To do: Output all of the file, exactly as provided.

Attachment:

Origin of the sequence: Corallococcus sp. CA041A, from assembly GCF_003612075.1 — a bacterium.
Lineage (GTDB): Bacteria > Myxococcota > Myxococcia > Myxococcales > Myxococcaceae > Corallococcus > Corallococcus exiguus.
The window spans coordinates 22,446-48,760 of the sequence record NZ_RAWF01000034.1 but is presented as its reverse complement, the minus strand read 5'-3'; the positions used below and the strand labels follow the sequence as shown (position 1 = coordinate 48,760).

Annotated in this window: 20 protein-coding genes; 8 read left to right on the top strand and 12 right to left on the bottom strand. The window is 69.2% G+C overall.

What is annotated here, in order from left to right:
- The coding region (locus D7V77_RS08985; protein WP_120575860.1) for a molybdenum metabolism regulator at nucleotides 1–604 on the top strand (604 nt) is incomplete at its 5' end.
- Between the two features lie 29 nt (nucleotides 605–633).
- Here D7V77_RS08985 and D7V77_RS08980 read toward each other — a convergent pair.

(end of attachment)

Origin of the sequence: Corallococcus sp. CA041A, from assembly GCF_003612075.1 — a bacterium.
Lineage (GTDB): Bacteria > Myxococcota > Myxococcia > Myxococcales > Myxococcaceae > Corallococcus > Corallococcus exiguus.
The window spans coordinates 22,446-48,760 of the sequence record NZ_RAWF01000034.1 but is presented as its reverse complement, the minus strand read 5'-3'; the positions used below and the strand labels follow the sequence as shown (position 1 = coordinate 48,760).

Annotated in this window: 20 protein-coding genes; 8 read left to right on the top strand and 12 right to left on the bottom strand. The window is 69.2% G+C overall.

What is annotated here, in order from left to right:
- The coding region (locus D7V77_RS08985; protein WP_120575860.1) for a molybdenum metabolism regulator at nucleotides 1–604 on the top strand (604 nt) is incomplete at its 5' end.
- Between the two features lie 29 nt (nucleotides 605–633).
- Here D7V77_RS08985 and D7V77_RS08980 read toward each other — a convergent pair.